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Australian fuel efficiency reform takes next step
Transport minister wants ‘real gains’ as mandatory CO2 target moves to COAG
26 May 2009
By TERRY MARTIN
MANDATORY fuel efficiency and emission standards for new vehicles sold in Australia have received a boost after the federal transport minister Anthony Albanese last week supported the move – on the proviso that it demonstrated a “net public benefit”.
Two days after the US government announced far-reaching new fuel economy reform, which in turn prompted calls for similar action in Australia, Mr Albanese met with his state and territory counterparts last Friday (May 22) on the Australian Transport Council (ATC) to consider the final report and recommendations – including mandatory CO2 emission standards for new light vehicles – from the ministerial Vehicle Fuel Efficiency Working Group.
The working group includes members from the ATC and the Environment Protection and Heritage Council (EPHC), and follows the release of a public consultation paper in September last year.
While it remains unclear if transport ministers from car-producing states, namely Victoria and South Australia, supported the recommendations, Mr Albanese said after the meeting in Cairns that the ATC had agreed to forward the final report to the Council of Australian Governments (COAG) for consideration in July.
“Mandatory emission standards will be considered for introduction if a regulatory impact assessment – involving a rigorous assessment and consultation process – demonstrates a net public benefit of doing so,” the minister said in a statement.
He also told Fairfax Media: “My view is we need to achieve real gains in this area. The need to achieve change is not optional.”
Left: Federal transport minister Anthony Albanese.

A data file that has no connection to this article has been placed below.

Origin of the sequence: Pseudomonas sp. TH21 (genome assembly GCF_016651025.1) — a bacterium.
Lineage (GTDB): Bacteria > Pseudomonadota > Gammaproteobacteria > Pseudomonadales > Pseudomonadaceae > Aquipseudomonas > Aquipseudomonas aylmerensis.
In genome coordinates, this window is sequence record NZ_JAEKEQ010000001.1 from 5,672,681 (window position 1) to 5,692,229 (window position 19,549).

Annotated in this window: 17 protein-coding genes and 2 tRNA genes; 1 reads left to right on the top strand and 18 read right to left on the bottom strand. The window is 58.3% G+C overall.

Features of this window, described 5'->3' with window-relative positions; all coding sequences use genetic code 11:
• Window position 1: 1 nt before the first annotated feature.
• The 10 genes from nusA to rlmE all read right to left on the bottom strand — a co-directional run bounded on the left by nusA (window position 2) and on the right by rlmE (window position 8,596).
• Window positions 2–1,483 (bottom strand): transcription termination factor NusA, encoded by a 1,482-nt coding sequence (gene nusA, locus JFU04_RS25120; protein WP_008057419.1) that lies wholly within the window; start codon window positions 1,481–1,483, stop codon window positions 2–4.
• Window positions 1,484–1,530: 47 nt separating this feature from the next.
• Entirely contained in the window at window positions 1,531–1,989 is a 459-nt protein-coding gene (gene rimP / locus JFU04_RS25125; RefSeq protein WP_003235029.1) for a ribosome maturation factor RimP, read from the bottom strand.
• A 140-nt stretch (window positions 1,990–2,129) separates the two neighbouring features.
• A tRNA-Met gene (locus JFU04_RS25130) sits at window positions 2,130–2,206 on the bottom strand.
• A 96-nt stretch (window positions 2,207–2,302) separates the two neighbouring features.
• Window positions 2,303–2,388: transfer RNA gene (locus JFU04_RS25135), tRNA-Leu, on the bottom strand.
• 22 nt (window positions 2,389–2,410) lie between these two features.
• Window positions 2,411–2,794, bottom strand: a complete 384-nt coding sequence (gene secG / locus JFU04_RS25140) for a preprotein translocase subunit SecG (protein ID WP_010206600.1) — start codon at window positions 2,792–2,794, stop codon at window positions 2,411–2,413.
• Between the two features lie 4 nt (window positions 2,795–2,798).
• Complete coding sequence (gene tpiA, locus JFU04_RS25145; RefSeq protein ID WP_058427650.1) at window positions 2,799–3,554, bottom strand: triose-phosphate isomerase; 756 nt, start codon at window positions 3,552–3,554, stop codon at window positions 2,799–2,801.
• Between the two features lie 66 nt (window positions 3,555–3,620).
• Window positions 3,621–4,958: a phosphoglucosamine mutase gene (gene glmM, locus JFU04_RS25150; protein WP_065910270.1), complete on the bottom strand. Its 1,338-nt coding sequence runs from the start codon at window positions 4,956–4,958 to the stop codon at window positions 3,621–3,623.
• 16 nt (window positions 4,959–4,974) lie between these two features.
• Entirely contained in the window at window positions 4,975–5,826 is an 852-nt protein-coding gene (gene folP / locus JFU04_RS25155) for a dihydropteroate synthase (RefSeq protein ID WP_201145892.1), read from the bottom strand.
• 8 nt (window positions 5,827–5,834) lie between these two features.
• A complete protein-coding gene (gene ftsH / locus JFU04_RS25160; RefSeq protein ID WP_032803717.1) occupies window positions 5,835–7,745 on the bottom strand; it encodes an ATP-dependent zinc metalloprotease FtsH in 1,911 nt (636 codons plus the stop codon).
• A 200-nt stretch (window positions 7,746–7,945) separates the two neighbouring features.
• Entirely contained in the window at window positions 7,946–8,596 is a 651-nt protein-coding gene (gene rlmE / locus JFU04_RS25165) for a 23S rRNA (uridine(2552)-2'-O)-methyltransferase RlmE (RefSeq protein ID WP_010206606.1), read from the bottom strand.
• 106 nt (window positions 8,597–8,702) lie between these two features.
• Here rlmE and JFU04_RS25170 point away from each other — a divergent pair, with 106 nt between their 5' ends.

The final report was also considered last Friday by the federal environment minister Peter Garrett and his state and territory counterparts at an EPHC meeting in Hobart. It, too, referred to the report to COAG.
In its communiqué, the EPHC said: “Council noted a package of measures that have the potential to significantly improve the fuel efficiency of the Australian road transport sector.” It specifically referred to the recommendation to consider introducing a mandatory CO2 emissions target for new light vehicles, but, like the ATC, it did not shed light on the degree of support among its members.
Other measures mentioned in the report include differing duties and charges for vehicles based on their fuel efficiency rating, and improving consumer information.
Currently, the car industry has a voluntary CO2 emissions target of 222g/km for passenger cars, SUVs and light-commercial vehicles combined, which, according to the Federal Chamber of Automotive Industries, should be achieved during 2010.
All new vehicles also carry a sticker with its CO2 emissions and fuel economy ratings.
Read more:Obama accelerates US emissions rules
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